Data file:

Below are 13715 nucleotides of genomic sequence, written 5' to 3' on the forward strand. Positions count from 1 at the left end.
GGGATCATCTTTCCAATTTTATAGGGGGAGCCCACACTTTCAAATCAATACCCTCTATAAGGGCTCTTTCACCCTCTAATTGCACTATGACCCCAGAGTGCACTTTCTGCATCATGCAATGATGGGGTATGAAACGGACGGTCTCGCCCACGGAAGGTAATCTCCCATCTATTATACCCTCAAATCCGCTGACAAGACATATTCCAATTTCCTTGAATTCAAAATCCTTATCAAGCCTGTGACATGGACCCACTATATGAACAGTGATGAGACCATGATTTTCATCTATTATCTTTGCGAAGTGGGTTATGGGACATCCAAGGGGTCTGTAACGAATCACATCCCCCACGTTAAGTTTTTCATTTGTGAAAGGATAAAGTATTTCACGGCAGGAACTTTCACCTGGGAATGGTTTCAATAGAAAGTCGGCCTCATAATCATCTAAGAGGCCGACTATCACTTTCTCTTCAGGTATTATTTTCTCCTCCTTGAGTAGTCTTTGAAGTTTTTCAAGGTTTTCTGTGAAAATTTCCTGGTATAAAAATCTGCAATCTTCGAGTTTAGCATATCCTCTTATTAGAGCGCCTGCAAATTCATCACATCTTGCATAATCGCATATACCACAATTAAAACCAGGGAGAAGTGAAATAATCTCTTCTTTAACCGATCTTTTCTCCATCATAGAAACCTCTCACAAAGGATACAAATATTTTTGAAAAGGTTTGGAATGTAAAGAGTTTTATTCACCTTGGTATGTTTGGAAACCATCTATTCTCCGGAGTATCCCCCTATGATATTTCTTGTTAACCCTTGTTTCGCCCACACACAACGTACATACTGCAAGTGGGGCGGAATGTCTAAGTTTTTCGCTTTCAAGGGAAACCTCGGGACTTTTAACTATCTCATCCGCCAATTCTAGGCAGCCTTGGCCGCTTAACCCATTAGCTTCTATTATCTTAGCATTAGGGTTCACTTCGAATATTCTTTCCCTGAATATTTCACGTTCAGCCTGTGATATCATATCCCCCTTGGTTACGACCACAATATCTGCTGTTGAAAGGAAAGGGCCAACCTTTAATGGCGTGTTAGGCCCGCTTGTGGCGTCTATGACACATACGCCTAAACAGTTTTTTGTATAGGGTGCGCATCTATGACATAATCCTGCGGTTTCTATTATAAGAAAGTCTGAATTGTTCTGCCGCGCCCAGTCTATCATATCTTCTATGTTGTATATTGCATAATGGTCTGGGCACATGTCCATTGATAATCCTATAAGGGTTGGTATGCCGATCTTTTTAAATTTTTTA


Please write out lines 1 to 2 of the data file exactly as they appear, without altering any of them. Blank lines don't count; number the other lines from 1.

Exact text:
Below are 13715 nucleotides of genomic sequence, written 5' to 3' on the forward strand. Positions count from 1 at the left end.
GGGATCATCTTTCCAATTTTATAGGGGGAGCCCACACTTTCAAATCAATACCCTCTATAAGGGCTCTTTCACCCTCTAATTGCACTATGACCCCAGAGTGCACTTTCTGCATCATGCAATGATGGGGTATGAAACGGACGGTCTCGCCCACGGAAGGTAATCTCCCATCTATTATACCCTCAAATCCGCTGACAAGACATATTCCAATTTCCTTGAATTCAAAATCCTTATCAAGCCTGTGACATGGACCCACTATATGAACAGTGATGAGACCATGATTTTCATCTATTATCTTTGCGAAGTGGGTTATGGGACATCCAAGGGGTCTGTAACGAATCACATCCCCCACGTTAAGTTTTTCATTTGTGAAAGGATAAAGTATTTCACGGCAGGAACTTTCACCTGGGAATGGTTTCAATAGAAAGTCGGCCTCATAATCATCTAAGAGGCCGACTATCACTTTCTCTTCAGGTATTATTTTCTCCTCCTTGAGTAGTCTTTGAAGTTTTTCAAGGTTTTCTGTGAAAATTTCCTGGTATAAAAATCTGCAATCTTCGAGTTTAGCATATCCTCTTATTAGAGCGCCTGCAAATTCATCACATCTTGCATAATCGCATATACCACAATTAAAACCAGGGAGAAGTGAAATAATCTCTTCTTTAACCGATCTTTTCTCCATCATAGAAACCTCTCACAAAGGATACAAATATTTTTGAAAAGGTTTGGAATGTAAAGAGTTTTATTCACCTTGGTATGTTTGGAAACCATCTATTCTCCGGAGTATCCCCCTATGATATTTCTTGTTAACCCTTGTTTCGCCCACACACAACGTACATACTGCAAGTGGGGCGGAATGTCTAAGTTTTTCGCTTTCAAGGGAAACCTCGGGACTTTTAACTATCTCATCCGCCAATTCTAGGCAGCCTTGGCCGCTTAACCCATTAGCTTCTATTATCTTAGCATTAGGGTTCACTTCGAATATTCTTTCCCTGAATATTTCACGTTCAGCCTGTGATATCATATCCCCCTTGGTTACGACCACAATATCTGCTGTTGAAAGGAAAGGGCCAACCTTTAATGGCGTGTTAGGCCCGCTTGTGGCGTCTATGACACATACGCCTAAACAGTTTTTTGTATAGGGTGCGCATCTATGACATAATCCTGCGGTTTCTATTATAAGAAAGTCTGAATTGTTCTGCCGCGCCCAGTCTATCATATCTTCTATGTTGTATATTGCATAATGGTCTGGGCACATGTCCATTGATAATCCTATAAGGGTTGGTATGCCGATCTTTTTAAATTTTTTA